In the Hmong culture, postpartum recovery is an extremely crucial period. It is a full 30 day confinement process, in which a new mother partakes in to speed up her recovery and prevent illness and misfortune in the future. After labor, a woman’s body is considered to be “new” (cev tshiab) and can become vulnerable to illnesses and evil spirits.
There are no set guidelines to follow, but these common practices have been passed down from generation to generation to help restore a new mother’s strength and protect her from future illness. Here are some examples that my mother and mother-in-law taught me when I was going through my “one month” recovery:
- Avoid moving about or carrying heavy things (this is done to prevent uterine prolapse)
- Avoid any physical activity that requires the exertion of energy such as getting out of bed quickly, carrying toddlers, etc.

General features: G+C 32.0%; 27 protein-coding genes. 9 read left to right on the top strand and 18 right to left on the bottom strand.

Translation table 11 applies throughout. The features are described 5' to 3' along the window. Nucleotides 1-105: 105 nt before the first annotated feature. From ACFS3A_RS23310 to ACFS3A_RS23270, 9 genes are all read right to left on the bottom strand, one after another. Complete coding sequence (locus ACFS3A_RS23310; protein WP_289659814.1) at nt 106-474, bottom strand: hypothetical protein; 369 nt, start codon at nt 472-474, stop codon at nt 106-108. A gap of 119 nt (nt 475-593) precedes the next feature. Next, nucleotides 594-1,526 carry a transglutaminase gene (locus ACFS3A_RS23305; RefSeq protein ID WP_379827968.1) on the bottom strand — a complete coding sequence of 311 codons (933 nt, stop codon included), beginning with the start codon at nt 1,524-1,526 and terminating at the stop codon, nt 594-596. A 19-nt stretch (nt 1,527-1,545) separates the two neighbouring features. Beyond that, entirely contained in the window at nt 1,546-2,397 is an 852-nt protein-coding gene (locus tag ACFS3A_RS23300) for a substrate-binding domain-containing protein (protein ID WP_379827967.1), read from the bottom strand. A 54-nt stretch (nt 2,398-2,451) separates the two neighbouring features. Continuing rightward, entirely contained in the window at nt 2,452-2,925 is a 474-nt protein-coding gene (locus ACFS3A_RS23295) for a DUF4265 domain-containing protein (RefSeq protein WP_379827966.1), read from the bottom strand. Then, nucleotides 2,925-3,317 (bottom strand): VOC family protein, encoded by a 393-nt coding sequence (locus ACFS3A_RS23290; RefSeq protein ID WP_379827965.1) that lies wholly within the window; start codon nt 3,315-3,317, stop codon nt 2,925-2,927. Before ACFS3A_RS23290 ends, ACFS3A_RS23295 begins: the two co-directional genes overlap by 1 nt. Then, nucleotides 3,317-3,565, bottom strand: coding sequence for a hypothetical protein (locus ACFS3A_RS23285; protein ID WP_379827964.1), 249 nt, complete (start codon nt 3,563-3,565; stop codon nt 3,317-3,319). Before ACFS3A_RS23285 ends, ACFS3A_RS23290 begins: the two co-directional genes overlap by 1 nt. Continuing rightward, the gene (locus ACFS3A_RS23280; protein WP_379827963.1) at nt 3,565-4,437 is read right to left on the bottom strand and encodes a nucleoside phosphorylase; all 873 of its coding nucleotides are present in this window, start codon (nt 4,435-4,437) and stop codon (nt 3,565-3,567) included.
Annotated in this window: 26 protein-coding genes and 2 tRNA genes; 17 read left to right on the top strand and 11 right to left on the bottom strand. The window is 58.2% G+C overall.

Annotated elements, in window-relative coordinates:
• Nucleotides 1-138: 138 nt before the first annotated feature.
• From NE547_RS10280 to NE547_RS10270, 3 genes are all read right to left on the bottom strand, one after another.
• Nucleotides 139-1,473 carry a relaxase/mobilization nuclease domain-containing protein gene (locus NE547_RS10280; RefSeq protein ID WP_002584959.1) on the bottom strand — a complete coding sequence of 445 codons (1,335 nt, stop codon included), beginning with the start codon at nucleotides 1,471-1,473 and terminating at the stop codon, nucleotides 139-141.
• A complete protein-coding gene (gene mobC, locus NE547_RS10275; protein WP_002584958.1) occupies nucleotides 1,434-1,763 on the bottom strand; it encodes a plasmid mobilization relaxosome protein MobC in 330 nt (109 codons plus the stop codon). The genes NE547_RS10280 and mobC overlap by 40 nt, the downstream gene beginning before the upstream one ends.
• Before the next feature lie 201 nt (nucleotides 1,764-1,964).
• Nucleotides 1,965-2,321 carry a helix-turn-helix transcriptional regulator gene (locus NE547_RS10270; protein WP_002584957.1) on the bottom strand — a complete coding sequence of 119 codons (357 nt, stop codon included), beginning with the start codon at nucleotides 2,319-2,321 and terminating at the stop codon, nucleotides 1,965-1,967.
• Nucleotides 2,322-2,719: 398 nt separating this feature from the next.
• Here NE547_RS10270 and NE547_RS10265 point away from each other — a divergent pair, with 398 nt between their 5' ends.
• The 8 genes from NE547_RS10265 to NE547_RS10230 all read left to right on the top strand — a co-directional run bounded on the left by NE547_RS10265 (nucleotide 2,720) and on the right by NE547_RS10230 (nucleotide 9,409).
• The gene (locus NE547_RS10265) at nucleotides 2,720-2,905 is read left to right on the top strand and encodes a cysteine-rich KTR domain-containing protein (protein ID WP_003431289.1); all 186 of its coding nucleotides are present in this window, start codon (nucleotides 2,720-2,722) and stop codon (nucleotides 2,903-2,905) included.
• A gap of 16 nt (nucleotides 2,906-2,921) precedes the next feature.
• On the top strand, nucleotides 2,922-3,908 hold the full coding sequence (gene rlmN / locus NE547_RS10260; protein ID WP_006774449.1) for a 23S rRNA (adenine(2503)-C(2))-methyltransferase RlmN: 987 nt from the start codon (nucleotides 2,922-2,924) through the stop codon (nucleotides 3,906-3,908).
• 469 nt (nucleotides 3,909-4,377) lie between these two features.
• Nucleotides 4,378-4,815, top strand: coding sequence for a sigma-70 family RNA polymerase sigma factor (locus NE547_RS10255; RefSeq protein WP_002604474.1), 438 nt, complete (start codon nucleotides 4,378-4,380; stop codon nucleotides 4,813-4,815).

- Only perform light tasks such as bathing the little one and very light cooking and cleaning
- Avoid washing the dishes, especially with cold water
- Lie on your back to prevent back aches
- Bathe in warm water to promote blood circulation and strengthen the joints (avoid cold showers)
- Only drink hot or warm water to promote blood circulation and prevent blood clots
- Avoid cold temperatures such as wind, fan, or air conditioning because it can cause “wind” to enter the body resulting in chills in the bones and migraines
- Always wear warm clothing (cover your head and toes at all times) even if it is hot outside (same reason as above)
- Strictly consume a chicken diet infused with medicinal herbs to help her body recover and increase milk supply
- Abstain from sex for at least 6 weeks (again to prevent uterine prolapse)
The majority of these practices are done to help a mother on her journey to recovery. Whether these traditions apply to you or not, it is important to remember that we must take care of our bodies. I would love to hear your thoughts and learn about other practices that your mother/mother-in-law/grandma has taught you.